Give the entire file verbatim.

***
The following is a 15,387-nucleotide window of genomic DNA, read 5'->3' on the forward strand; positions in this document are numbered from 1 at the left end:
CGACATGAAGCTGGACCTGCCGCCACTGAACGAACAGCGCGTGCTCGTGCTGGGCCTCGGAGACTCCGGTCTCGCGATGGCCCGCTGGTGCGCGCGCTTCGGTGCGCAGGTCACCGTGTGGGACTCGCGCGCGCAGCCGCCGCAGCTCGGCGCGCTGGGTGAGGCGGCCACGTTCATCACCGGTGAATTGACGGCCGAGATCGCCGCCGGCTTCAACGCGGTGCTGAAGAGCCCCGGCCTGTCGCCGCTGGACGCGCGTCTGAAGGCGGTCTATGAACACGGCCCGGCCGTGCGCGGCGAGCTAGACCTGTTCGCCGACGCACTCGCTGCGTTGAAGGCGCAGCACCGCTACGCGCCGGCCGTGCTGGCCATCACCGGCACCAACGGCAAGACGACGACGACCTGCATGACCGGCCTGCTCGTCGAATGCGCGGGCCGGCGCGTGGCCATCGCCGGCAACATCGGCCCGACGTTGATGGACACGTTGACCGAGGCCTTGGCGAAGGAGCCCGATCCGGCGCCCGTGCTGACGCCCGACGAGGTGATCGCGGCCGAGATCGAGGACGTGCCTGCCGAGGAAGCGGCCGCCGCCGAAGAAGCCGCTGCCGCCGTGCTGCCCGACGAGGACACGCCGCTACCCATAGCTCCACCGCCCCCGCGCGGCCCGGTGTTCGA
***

The following is a 15,387-nucleotide window of genomic DNA, read 5'->3' on the forward strand; positions in this document are numbered from 1 at the left end:
CGACATGAAGCTGGACCTGCCGCCACTGAACGAACAGCGCGTGCTCGTGCTGGGCCTCGGAGACTCCGGTCTCGCGATGGCCCGCTGGTGCGCGCGCTTCGGTGCGCAGGTCACCGTGTGGGACTCGCGCGCGCAGCCGCCGCAGCTCGGCGCGCTGGGTGAGGCGGCCACGTTCATCACCGGTGAATTGACGGCCGAGATCGCCGCCGGCTTCAACGCGGTGCTGAAGAGCCCCGGCCTGTCGCCGCTGGACGCGCGTCTGAAGGCGGTCTATGAACACGGCCCGGCCGTGCGCGGCGAGCTAGACCTGTTCGCCGACGCACTCGCTGCGTTGAAGGCGCAGCACCGCTACGCGCCGGCCGTGCTGGCCATCACCGGCACCAACGGCAAGACGACGACGACCTGCATGACCGGCCTGCTCGTCGAATGCGCGGGCCGGCGCGTGGCCATCGCCGGCAACATCGGCCCGACGTTGATGGACACGTTGACCGAGGCCTTGGCGAAGGAGCCCGATCCGGCGCCCGTGCTGACGCCCGACGAGGTGATCGCGGCCGAGATCGAGGACGTGCCTGCCGAGGAAGCGGCCGCCGCCGAAGAAGCCGCTGCCGCCGTGCTGCCCGACGAGGACACGCCGCTACCCATAGCTCCACCGCCCCCGCGCGGCCCGGTGTTCGA